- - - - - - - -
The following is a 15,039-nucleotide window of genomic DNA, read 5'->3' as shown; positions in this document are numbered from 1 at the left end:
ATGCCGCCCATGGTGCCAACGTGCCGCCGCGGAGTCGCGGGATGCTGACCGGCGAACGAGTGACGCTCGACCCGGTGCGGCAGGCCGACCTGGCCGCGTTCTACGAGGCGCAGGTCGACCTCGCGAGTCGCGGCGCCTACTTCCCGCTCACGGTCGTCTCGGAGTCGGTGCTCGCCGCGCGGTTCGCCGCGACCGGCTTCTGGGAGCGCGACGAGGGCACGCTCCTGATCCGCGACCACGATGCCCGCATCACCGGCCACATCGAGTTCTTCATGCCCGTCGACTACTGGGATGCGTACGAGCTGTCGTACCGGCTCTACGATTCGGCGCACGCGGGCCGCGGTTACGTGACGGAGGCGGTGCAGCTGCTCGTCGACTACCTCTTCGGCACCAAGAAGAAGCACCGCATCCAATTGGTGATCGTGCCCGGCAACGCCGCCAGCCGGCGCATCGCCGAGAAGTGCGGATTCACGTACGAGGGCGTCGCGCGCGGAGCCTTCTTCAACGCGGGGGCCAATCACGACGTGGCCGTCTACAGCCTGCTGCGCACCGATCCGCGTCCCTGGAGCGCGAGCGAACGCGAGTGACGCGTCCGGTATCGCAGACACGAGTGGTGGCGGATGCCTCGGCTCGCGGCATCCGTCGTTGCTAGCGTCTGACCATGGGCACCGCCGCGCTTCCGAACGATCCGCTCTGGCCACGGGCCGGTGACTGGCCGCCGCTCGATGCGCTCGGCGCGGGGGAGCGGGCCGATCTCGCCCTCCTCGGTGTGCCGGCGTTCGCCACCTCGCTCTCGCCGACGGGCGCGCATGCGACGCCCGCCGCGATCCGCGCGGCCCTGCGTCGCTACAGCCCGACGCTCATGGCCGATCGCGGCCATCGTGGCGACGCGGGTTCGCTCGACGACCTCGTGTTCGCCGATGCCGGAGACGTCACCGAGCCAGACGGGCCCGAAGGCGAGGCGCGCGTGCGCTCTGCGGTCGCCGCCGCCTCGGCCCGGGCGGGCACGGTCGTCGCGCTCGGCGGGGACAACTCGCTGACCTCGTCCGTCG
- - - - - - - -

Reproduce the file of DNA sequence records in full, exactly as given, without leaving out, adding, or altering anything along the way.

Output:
The following is a 15,039-nucleotide window of genomic DNA, read 5'->3' as shown; positions in this document are numbered from 1 at the left end:
ATGCCGCCCATGGTGCCAACGTGCCGCCGCGGAGTCGCGGGATGCTGACCGGCGAACGAGTGACGCTCGACCCGGTGCGGCAGGCCGACCTGGCCGCGTTCTACGAGGCGCAGGTCGACCTCGCGAGTCGCGGCGCCTACTTCCCGCTCACGGTCGTCTCGGAGTCGGTGCTCGCCGCGCGGTTCGCCGCGACCGGCTTCTGGGAGCGCGACGAGGGCACGCTCCTGATCCGCGACCACGATGCCCGCATCACCGGCCACATCGAGTTCTTCATGCCCGTCGACTACTGGGATGCGTACGAGCTGTCGTACCGGCTCTACGATTCGGCGCACGCGGGCCGCGGTTACGTGACGGAGGCGGTGCAGCTGCTCGTCGACTACCTCTTCGGCACCAAGAAGAAGCACCGCATCCAATTGGTGATCGTGCCCGGCAACGCCGCCAGCCGGCGCATCGCCGAGAAGTGCGGATTCACGTACGAGGGCGTCGCGCGCGGAGCCTTCTTCAACGCGGGGGCCAATCACGACGTGGCCGTCTACAGCCTGCTGCGCACCGATCCGCGTCCCTGGAGCGCGAGCGAACGCGAGTGACGCGTCCGGTATCGCAGACACGAGTGGTGGCGGATGCCTCGGCTCGCGGCATCCGTCGTTGCTAGCGTCTGACCATGGGCACCGCCGCGCTTCCGAACGATCCGCTCTGGCCACGGGCCGGTGACTGGCCGCCGCTCGATGCGCTCGGCGCGGGGGAGCGGGCCGATCTCGCCCTCCTCGGTGTGCCGGCGTTCGCCACCTCGCTCTCGCCGACGGGCGCGCATGCGACGCCCGCCGCGATCCGCGCGGCCCTGCGTCGCTACAGCCCGACGCTCATGGCCGATCGCGGCCATCGTGGCGACGCGGGTTCGCTCGACGACCTCGTGTTCGCCGATGCCGGAGACGTCACCGAGCCAGACGGGCCCGAAGGCGAGGCGCGCGTGCGCTCTGCGGTCGCCGCCGCCTCGGCCCGGGCGGGCACGGTCGTCGCGCTCGGCGGGGACAACTCGCTGACCTCGTCCGTCG